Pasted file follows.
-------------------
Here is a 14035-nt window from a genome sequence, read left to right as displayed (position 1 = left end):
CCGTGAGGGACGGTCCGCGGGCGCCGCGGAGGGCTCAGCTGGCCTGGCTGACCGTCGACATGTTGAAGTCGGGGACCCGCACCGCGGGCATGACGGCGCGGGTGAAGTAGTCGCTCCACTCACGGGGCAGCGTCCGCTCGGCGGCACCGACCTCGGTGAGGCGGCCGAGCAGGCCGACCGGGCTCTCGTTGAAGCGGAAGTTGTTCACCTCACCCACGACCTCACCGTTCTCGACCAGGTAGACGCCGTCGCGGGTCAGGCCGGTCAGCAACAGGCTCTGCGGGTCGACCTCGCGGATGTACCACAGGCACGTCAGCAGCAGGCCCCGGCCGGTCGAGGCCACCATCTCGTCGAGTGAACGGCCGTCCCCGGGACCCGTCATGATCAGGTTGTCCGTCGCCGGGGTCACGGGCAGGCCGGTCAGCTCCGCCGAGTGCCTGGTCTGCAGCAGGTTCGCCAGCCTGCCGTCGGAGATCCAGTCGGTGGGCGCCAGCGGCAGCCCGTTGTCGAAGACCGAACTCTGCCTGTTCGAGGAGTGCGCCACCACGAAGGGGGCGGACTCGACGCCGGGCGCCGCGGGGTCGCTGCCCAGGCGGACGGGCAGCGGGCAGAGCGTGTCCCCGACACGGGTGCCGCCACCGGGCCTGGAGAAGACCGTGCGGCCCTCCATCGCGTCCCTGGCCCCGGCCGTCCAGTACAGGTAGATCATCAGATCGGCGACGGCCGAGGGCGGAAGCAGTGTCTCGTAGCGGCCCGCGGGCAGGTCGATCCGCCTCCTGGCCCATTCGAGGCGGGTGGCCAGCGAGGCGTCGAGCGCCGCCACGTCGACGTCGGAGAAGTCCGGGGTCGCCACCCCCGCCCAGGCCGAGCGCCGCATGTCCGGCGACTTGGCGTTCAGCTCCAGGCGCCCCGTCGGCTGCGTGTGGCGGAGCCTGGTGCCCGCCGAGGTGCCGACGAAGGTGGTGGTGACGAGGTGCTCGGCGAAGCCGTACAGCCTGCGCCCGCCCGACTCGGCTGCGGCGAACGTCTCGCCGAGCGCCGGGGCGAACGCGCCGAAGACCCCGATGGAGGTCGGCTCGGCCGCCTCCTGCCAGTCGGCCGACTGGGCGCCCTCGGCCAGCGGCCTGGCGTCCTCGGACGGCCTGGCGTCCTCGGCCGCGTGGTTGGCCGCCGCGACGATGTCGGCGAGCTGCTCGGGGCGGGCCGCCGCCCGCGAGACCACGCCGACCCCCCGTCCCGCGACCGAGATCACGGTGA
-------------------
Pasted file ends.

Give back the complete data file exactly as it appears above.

Here is a 14035-nt window from a genome sequence, read left to right as displayed (position 1 = left end):
CCGTGAGGGACGGTCCGCGGGCGCCGCGGAGGGCTCAGCTGGCCTGGCTGACCGTCGACATGTTGAAGTCGGGGACCCGCACCGCGGGCATGACGGCGCGGGTGAAGTAGTCGCTCCACTCACGGGGCAGCGTCCGCTCGGCGGCACCGACCTCGGTGAGGCGGCCGAGCAGGCCGACCGGGCTCTCGTTGAAGCGGAAGTTGTTCACCTCACCCACGACCTCACCGTTCTCGACCAGGTAGACGCCGTCGCGGGTCAGGCCGGTCAGCAACAGGCTCTGCGGGTCGACCTCGCGGATGTACCACAGGCACGTCAGCAGCAGGCCCCGGCCGGTCGAGGCCACCATCTCGTCGAGTGAACGGCCGTCCCCGGGACCCGTCATGATCAGGTTGTCCGTCGCCGGGGTCACGGGCAGGCCGGTCAGCTCCGCCGAGTGCCTGGTCTGCAGCAGGTTCGCCAGCCTGCCGTCGGAGATCCAGTCGGTGGGCGCCAGCGGCAGCCCGTTGTCGAAGACCGAACTCTGCCTGTTCGAGGAGTGCGCCACCACGAAGGGGGCGGACTCGACGCCGGGCGCCGCGGGGTCGCTGCCCAGGCGGACGGGCAGCGGGCAGAGCGTGTCCCCGACACGGGTGCCGCCACCGGGCCTGGAGAAGACCGTGCGGCCCTCCATCGCGTCCCTGGCCCCGGCCGTCCAGTACAGGTAGATCATCAGATCGGCGACGGCCGAGGGCGGAAGCAGTGTCTCGTAGCGGCCCGCGGGCAGGTCGATCCGCCTCCTGGCCCATTCGAGGCGGGTGGCCAGCGAGGCGTCGAGCGCCGCCACGTCGACGTCGGAGAAGTCCGGGGTCGCCACCCCCGCCCAGGCCGAGCGCCGCATGTCCGGCGACTTGGCGTTCAGCTCCAGGCGCCCCGTCGGCTGCGTGTGGCGGAGCCTGGTGCCCGCCGAGGTGCCGACGAAGGTGGTGGTGACGAGGTGCTCGGCGAAGCCGTACAGCCTGCGCCCGCCCGACTCGGCTGCGGCGAACGTCTCGCCGAGCGCCGGGGCGAACGCGCCGAAGACCCCGATGGAGGTCGGCTCGGCCGCCTCCTGCCAGTCGGCCGACTGGGCGCCCTCGGCCAGCGGCCTGGCGTCCTCGGACGGCCTGGCGTCCTCGGCCGCGTGGTTGGCCGCCGCGACGATGTCGGCGAGCTGCTCGGGGCGGGCCGCCGCCCGCGAGACCACGCCGACCCCCCGTCCCGCGACCGAGATCACGGTGA